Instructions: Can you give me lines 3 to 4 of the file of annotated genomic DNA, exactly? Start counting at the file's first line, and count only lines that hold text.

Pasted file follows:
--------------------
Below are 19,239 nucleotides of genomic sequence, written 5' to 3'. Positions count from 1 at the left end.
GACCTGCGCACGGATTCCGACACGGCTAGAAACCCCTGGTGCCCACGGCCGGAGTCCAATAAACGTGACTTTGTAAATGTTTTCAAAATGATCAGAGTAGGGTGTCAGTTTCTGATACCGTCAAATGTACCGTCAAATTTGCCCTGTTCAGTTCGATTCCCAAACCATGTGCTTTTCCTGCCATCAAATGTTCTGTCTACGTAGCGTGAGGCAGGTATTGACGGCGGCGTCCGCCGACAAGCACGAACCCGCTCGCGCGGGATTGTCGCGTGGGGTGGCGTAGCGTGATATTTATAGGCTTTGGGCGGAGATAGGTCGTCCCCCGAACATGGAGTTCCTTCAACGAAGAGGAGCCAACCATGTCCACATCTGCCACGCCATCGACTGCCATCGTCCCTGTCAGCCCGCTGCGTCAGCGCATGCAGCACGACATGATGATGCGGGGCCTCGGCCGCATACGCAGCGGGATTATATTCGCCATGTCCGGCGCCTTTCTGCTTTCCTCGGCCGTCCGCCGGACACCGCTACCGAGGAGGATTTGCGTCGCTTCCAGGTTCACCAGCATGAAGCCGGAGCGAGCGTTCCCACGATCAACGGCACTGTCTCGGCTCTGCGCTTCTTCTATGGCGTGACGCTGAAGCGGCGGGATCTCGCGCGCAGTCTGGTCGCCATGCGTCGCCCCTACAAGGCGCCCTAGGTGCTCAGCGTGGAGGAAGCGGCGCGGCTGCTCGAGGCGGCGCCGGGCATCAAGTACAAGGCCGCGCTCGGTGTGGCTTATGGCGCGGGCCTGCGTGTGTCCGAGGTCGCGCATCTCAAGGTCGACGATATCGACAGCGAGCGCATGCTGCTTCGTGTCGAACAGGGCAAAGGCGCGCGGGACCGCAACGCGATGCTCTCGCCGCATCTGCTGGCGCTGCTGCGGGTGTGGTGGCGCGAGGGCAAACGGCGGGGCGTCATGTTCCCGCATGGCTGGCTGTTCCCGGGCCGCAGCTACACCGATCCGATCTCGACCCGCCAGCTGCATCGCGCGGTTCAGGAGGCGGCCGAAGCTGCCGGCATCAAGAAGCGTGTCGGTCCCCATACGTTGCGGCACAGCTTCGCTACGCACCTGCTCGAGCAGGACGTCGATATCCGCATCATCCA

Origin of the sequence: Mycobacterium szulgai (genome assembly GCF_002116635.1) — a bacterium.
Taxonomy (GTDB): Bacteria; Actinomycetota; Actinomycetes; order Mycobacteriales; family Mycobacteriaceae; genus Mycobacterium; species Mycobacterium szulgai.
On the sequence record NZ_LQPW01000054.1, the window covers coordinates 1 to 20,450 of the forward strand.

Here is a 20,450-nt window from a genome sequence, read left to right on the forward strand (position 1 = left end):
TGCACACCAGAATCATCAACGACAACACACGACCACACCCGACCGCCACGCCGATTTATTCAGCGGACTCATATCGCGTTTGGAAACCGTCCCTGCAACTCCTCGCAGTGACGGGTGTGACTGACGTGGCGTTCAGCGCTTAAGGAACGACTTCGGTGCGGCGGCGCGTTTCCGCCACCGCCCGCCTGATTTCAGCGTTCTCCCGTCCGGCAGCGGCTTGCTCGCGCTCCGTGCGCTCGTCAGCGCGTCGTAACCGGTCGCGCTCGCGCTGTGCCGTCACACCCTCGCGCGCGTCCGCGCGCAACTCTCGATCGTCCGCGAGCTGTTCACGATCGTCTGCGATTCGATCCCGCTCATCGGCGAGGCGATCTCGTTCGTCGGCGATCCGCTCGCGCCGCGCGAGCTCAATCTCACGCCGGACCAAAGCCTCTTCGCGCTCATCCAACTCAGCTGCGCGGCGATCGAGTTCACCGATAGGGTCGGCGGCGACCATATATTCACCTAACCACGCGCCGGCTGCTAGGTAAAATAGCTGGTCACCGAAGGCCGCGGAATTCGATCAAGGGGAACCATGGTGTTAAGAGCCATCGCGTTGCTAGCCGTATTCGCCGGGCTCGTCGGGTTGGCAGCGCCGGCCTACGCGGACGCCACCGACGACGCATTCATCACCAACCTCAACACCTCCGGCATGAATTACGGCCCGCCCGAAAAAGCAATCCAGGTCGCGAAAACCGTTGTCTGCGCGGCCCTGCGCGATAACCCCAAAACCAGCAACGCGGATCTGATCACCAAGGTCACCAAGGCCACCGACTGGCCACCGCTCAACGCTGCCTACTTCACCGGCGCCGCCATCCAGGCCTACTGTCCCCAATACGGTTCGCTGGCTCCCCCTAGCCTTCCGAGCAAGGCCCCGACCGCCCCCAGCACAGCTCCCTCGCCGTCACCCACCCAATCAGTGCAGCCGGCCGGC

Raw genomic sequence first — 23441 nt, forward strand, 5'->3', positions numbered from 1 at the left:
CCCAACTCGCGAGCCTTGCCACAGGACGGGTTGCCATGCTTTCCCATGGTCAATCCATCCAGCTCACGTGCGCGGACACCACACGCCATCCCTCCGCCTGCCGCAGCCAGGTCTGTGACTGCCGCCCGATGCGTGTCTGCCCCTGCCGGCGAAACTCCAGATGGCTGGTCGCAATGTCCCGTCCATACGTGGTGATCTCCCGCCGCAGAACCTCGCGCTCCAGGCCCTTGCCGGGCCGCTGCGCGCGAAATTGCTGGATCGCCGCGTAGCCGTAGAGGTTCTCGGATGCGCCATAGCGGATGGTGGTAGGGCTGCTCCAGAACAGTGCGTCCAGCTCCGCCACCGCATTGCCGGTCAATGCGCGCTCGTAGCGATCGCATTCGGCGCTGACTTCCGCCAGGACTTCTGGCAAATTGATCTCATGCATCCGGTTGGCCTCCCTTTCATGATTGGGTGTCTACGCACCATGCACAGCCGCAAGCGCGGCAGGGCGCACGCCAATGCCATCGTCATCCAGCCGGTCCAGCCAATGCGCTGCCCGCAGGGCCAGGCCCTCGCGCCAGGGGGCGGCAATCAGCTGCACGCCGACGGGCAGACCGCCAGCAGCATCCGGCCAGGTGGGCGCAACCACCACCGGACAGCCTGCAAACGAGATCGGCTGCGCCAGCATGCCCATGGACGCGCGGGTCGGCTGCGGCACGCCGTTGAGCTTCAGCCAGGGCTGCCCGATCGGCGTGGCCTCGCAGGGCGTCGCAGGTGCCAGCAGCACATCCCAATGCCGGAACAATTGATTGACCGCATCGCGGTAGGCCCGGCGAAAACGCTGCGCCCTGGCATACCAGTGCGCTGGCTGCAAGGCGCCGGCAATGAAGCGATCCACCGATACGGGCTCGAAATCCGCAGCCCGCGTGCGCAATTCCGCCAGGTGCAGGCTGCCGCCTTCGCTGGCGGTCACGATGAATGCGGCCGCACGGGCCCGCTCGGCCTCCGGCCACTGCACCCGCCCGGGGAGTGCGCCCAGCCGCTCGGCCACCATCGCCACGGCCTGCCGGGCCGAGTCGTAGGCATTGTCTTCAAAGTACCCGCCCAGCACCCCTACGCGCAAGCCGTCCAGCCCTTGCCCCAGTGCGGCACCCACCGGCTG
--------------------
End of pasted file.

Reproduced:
Origin of the sequence: Mycobacterium szulgai (genome assembly GCF_002116635.1) — a bacterium.
Taxonomy (GTDB): Bacteria; Actinomycetota; Actinomycetes; order Mycobacteriales; family Mycobacteriaceae; genus Mycobacterium; species Mycobacterium szulgai.